Other forms of atypical parkinsonism are dementia with Lewy bodies (DLB – a synucleinopathy) and corticobasal syndrome (CBS – a tauopathy). Patients with DLB have, in addition to the parkinsonian features, early dementia (usually preceding or co-occurring with the parkinsonian symptoms) and visual hallucinations (seeing people, small animals or objects that are not real) with their symptoms typically fluctuating leading to “good days” and “bad days.” Patients with CBS usually present with asymmetric stiffness, apraxia (inability to carry out learned purposeful movements), alien limb (the hand or the leg seem to have "a mind of their own"), and limb dystonia (abnormal sustained muscle contractions causing abnormal postures and twisting) or myoclonus (sudden jerking).
Another common cause of atypical parkinsonism is “vascular parkinsonism” caused by multiple and usually very small strokes. These patients tend to have more symptoms in the lower extremities (lower body parkinsonism) with walking difficulties, balance problems and falls.
The various atypical parkinsonian syndromes are classified according to the patterns of damage they produce in the nervous system, the constellation of clinical symptoms they cause, and their natural course (see Table 1. Parkinsonism Plus Syndromes: Differential Diagnosis.)
Poor or no response to levodopa is a common feature to all forms of atypical parkinsonism. In contrast to typical PD, in which dopamine receptors are spared, patients with atypical parkinsonian disorders have lost their dopamine receptors and therefore they do not respond to levodopa as well as those with typical PD. This can be demonstrated by special imaging such as positron emission tomography (PET) and dopamine transporter imaging (DAT-SPECT). MRI may be also helpful in differentiating PD from atypical parkinsonism.
There are probably many causes of atypical parkinsonism, but no one specific cause has been identified. Usually only one member of a family is affected and, therefore, these disorders are thought to be sporadic and not inherited. There is much active research into the causes of these disorders.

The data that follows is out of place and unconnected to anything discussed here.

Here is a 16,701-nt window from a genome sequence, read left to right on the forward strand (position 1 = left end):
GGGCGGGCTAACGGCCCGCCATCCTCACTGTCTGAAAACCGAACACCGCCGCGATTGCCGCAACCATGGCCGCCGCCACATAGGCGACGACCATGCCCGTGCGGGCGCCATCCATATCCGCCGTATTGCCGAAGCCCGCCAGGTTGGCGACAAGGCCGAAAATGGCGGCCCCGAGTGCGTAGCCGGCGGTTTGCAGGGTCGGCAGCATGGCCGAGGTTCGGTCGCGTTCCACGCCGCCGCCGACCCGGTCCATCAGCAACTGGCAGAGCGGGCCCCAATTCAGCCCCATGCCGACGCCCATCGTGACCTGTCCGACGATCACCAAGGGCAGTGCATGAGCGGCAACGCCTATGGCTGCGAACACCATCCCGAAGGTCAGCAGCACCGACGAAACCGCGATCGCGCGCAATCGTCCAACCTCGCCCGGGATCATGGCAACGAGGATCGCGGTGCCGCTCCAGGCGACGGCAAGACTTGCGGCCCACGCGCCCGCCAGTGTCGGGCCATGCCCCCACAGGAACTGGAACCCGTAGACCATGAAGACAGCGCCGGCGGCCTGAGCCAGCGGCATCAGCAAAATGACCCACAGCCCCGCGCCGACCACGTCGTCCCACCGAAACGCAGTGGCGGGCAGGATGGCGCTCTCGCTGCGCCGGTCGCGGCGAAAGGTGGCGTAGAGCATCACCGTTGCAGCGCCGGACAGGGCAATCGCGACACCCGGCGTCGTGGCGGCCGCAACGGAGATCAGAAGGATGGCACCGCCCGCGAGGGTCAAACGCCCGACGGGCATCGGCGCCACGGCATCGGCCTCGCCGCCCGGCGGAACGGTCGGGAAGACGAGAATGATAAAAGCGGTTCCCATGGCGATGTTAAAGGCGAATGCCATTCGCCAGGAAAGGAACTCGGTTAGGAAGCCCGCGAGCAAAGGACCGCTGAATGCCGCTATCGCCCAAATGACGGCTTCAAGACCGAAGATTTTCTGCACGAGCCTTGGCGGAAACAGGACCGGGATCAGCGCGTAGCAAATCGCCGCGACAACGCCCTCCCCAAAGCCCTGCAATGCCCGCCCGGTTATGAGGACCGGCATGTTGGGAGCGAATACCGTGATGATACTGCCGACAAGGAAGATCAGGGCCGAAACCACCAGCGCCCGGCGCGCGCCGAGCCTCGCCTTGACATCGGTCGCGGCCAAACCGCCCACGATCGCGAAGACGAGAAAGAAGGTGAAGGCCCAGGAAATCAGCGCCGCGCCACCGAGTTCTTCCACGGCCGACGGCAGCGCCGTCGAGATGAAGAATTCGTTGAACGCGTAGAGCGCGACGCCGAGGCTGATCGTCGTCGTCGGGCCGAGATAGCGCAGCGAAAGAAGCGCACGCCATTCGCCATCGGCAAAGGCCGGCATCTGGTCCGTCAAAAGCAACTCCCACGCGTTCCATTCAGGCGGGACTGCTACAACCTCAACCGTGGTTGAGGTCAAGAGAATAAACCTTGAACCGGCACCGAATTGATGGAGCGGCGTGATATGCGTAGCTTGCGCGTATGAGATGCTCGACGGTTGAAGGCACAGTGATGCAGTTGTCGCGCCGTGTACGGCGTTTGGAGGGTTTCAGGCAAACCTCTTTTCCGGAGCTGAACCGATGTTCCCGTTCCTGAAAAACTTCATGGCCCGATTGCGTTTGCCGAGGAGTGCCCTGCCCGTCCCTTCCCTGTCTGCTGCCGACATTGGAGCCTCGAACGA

How to Support Research
Because the various atypical parkinsonism diseases are relatively uncommon, it is difficult to obtain public funding for research. Therefore, research into these disorders largely depends upon private contributions, particularly from patients and families affected with the diseases. Besides financial support and willingness to participate in clinical research projects, scientists are interested in examining postmortem brains of patients who were afflicted with these disorders. To arrange for a brain donation to a qualified “brain bank” you should contact your neurologist or the National Parkinson's Foundation for further information.
Support Groups for Patients and Their Families
Patients affected with atypical parkinsonism and their families should consider joining national or local support groups. Membership in these organizations facilitates exchange of information that may be useful in coping with the physical and mental disabilities associated with these disorders. Also, many local support groups offer exercise therapy which may be helpful to some patients. With the emotional support of family members and expert medical management guided by knowledgeable and compassionate physicians, many patients with atypical parkinsonism can lead enjoyable and productive lives.